Reasons for why Pi Tia would have been murdered range from the corporal being paid by people who hate the Pi Tia page admin to a hired gunman being hired to kill him because Pi Tia was sometimes in the habit of chasing vehicles and may have upset someone who was chased. Frankly the reasoning is at this time pretty thin and nonsensical. But in spite of the apparent lack of motive, it is clear that thousands of people need answers. Pi Tia’s death has hit people very hard. Hundreds of comments have been posted about him dying alone in a dark soi, echoing the helplessness these netizens must feel posting their comments alone in their homes.

All in all, Pi Tia’s fan club is relentless. They are calling for the corporal’s blood with people demanding his resignation and even incarceration.

On the flip side, those who are choosing to celebrate his life, rather than go down the rabbit hole of conspiracies surrounding his death, are having some fun. There is now a competition online to pick Pi Tia’s favourite pose, amongst a slideshow of some dozen photos, as the university is considering erecting a monument to the beloved dog. Pi Tia’s bones will also be proudly displayed at the CMU Veterinary Anatomy and Pathology Museum ensuring his legacy endures.

Whether Pi Tia’s death has become a symbol of our current frustrations, whether it is a way for people to unite behind a cause, whether it is sheer social media sensationalism or whether it is a genuine outpouring of grief by those who loved him, this has been an extraordinary incident shaped by an extraordinary time.

This story has gone viral, not just within the country but has even been featured in English language media as well as Japanese and Korean. Pi Tia’s death hit a particularly delicate spot at this uncertain time. He was vulnerable and reliant on the kindness of strangers, he offered love and support to so many students far away from home and the fact that he died alone in a dark soi while the rest of Chiang Mai was locked up in quarantine has allowed us to empathise with his pain in his final moments.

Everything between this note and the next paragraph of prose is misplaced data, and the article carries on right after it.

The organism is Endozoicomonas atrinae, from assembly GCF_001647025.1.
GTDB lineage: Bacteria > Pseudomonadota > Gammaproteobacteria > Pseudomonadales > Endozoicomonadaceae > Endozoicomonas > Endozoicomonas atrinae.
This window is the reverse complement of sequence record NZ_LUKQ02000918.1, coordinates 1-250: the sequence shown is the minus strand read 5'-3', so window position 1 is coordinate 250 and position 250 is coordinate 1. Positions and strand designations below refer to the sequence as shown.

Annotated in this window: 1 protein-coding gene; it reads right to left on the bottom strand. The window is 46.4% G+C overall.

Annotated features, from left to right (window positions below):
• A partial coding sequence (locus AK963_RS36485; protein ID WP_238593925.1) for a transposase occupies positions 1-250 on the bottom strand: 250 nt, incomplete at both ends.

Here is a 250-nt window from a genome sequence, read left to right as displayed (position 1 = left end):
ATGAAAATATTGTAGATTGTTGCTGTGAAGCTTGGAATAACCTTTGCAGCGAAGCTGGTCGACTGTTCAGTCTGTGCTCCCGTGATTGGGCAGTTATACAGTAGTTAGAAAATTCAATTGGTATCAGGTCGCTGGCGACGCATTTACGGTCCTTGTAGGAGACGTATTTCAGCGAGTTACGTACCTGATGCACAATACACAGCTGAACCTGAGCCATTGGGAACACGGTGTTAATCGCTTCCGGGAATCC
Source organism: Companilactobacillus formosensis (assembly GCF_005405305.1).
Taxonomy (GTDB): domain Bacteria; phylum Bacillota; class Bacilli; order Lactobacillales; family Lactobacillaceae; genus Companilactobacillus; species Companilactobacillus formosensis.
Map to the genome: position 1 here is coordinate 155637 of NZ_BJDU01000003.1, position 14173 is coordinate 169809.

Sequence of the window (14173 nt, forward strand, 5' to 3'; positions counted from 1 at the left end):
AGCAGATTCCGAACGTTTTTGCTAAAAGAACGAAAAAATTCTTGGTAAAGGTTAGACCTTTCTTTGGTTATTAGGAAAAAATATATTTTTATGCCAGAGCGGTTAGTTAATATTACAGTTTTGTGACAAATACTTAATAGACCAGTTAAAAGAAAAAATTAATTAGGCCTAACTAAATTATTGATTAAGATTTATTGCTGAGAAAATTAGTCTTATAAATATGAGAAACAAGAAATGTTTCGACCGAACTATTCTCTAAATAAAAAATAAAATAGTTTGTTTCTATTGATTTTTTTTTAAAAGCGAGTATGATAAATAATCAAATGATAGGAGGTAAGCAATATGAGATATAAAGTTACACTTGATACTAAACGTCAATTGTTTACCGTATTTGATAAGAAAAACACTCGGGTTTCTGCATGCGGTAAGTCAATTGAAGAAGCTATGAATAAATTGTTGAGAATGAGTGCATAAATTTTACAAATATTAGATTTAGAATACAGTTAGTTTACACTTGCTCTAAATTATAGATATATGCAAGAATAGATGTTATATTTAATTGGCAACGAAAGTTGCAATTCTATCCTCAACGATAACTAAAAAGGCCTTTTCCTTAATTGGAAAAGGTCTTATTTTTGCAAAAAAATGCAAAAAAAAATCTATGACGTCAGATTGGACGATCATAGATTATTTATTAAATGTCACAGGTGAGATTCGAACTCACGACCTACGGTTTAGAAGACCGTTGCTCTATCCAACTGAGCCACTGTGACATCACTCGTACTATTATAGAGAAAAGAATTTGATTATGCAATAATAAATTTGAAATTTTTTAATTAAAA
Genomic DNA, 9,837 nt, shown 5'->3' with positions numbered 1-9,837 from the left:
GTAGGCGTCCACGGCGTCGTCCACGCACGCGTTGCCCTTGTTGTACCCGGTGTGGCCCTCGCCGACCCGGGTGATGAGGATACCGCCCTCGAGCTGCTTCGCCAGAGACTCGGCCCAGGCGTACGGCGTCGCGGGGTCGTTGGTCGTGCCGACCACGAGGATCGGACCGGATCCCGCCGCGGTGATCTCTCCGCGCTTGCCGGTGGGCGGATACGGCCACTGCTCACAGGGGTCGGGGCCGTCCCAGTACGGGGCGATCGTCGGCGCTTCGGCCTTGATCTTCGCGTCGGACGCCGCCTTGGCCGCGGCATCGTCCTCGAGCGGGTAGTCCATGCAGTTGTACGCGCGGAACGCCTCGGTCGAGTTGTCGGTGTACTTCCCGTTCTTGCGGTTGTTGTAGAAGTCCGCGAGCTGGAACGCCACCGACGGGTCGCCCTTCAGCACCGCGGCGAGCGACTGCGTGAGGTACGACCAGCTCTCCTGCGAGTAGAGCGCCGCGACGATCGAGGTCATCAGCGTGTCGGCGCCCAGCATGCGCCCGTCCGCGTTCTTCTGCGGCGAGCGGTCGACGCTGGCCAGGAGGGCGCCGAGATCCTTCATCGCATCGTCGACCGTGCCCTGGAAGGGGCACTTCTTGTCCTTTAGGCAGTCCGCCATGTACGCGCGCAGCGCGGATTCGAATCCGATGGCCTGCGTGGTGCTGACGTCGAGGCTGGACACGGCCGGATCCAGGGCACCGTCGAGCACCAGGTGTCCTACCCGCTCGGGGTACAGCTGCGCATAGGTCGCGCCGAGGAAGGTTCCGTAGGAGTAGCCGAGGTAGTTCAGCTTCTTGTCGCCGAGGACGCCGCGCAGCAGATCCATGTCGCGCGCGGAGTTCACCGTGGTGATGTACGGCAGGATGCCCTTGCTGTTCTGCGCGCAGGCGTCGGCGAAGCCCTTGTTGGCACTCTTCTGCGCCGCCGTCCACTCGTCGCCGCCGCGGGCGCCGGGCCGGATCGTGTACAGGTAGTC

Pi Tia was obviously a beloved dog whose life, and death, affected thousands. Let’s hope that his legacy is one that the Facebook admin hopes for, one of love. He should be remembered as a dog who brought so many people so much joy for so many years. A dog whose name was used to raise awareness about how street dogs in Thailand are treated. A dog who inspired a university to use community participation to organise its stray dog problems. A dog who brought together people in grief and remembrance during one of our darkest and most lonely hours.

He should not be remembered as a tool to conduct a witch hunt. A man’s reputation and name is already deeply damaged and destroyed. Without any evidence at all, he is being judged and condemned, accused of being a murderer, with demands he not just lose his job, but his freedom. If it is proven that he deliberately took Pi Tia to murder, then we say go for it, give him hell. But at this point there is no evidence whatsoever to suggest that this is anything more than an accident. Talk of gunshots are silly when the autopsy clearly does not mention any bullet holes. Accusations of suspicious behaviour are simply that, suspicious. Who hasn’t done something dodgy in their life? But without any proof of any nefarious intent, we say let it go.

Perhaps we should let Pi Tia die in peace and remember him fondly, rather than with anger and revenge in mind. RIP Pi Tia.